Is Sanskrit a dead language?

I think that does not matter. I don’t think it’s a concern if Latin or ancient Greek is a dead language. You go to Sanskrit not to speak to people but to have an access to what the classical world must have been like.

 

You sound like one of your protagonists, Toby. I was wondering if this person was also a victim of his own romantic notion of Sanskrit.

Toby is indeed one of the profound victims in the novel. You feel right at the beginning that this man is a casualty. There’s a point in the novel when Gayatri Mann says that Toby loves ideas more than he loves men. There was this incredible vision of classical literature in his mind and he was living in its remains. He never realised the extent to which it was a fantasy, that the modern impulses of the country was far away from that vision. He kept believing that that vision would be resurrected, like in European renaissance.

 

In this regard, which country do you think is similar to India?

I feel Russia was the first place where this dichotomy began to occur between what is a part of the Russian soul and the assimilation of ideas that filtered in from Europe. In the 19th century, there’s a sense of schizophrenia, a dualism where on one hand you want the voice of the country to speak but on the other hand almost all centres of learning and influences are coming from Europe. It’s very similar to the Indian landscape whether you compare it with the Hindu groups or the deracinated leftists. For my second book I had used an epigraph from Dostoyevsky’s The Idiot, it was an amazing scene where Dostoyevsky was passionate about how being liberal was divorced from a kind of Russian reality.

Things that you hear today in India, particularly social media is abuzz with terms like ‘sickular’ and so on are things which a 19th century Russian would have understood very well.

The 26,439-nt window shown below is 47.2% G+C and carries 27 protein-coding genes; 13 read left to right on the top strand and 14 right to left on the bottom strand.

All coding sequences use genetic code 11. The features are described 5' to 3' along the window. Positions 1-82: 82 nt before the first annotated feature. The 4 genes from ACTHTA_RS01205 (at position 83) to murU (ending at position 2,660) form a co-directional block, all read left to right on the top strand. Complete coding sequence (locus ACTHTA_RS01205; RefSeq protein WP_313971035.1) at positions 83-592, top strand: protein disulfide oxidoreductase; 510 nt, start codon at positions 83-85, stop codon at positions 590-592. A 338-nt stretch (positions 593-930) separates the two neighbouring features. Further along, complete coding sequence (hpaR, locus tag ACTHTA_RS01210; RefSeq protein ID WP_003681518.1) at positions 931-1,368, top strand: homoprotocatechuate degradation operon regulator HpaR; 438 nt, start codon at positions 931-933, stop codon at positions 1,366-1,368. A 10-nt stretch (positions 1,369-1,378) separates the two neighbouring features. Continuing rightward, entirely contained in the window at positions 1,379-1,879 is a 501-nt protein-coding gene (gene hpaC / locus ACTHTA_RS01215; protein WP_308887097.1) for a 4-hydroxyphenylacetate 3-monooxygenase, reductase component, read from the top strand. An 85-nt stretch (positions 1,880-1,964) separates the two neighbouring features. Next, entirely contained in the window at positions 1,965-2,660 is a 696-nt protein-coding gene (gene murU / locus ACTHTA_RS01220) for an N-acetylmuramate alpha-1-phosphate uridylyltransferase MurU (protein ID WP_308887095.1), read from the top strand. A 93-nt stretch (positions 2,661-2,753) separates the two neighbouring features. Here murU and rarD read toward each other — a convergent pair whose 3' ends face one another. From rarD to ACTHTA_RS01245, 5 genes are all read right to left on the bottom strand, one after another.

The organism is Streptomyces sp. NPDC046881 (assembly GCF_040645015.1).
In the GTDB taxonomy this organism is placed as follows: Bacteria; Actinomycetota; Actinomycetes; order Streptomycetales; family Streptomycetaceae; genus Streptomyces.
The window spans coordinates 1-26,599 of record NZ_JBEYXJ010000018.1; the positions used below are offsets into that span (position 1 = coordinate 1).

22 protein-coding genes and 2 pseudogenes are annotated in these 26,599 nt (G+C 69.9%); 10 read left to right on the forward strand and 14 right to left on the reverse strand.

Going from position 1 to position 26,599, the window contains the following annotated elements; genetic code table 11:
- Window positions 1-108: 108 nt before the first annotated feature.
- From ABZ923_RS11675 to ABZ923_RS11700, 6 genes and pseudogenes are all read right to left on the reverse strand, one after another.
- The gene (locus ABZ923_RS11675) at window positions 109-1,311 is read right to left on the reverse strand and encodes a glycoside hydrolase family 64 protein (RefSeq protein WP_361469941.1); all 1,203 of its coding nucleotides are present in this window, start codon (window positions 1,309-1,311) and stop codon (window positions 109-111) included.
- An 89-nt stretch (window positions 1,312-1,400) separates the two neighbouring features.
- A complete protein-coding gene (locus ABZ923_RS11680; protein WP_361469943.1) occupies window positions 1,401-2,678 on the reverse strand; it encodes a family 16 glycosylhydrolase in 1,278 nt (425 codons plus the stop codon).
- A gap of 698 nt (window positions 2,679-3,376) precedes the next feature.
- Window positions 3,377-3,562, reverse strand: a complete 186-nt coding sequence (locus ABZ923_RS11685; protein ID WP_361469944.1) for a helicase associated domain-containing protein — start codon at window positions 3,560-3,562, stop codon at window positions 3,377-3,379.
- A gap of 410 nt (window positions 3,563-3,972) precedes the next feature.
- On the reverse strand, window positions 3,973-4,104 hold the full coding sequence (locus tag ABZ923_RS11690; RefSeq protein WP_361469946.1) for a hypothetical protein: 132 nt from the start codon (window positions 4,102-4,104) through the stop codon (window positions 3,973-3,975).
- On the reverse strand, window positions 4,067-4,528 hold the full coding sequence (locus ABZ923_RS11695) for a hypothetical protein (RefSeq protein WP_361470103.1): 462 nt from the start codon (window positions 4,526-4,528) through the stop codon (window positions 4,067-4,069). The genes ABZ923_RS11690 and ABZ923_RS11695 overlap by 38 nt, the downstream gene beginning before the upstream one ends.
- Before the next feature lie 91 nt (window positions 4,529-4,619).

There is also the age old East-West debate in the novel. As a historian, would you not want to deconstruct the stabilised notions of what the East is or what the West is?

Absolutely, and I think the novel in terms of language does that a lot. There was earlier a certain kind of shame of being an English writer in India, a language which not everybody spoke and sounded exclusivist, thereby negating larger number of the populace. So when I learned Sanskrit it made me less antagonistic towards Western languages because the European foundations are so interesting and fluid that you realise a much deeper history. There would have been no Western renaissance without Islam, for instance. In a lighter way, while writing my first book I travelled from Venice to Arabia and then to Iran into Pakistan, and noticed what could be identified as an Eastern or a Western attribute. After you cross Bulgaria, you would notice people carrying things on their head or the introduction of spice in Bulgaria. In Europe, the lighting in a restaurant would be dimmed, in Turkey the lighting would be brighter. So, East and West come up in all kinds of ways.

 

How do you look at the book — an Indian literary history or a political history?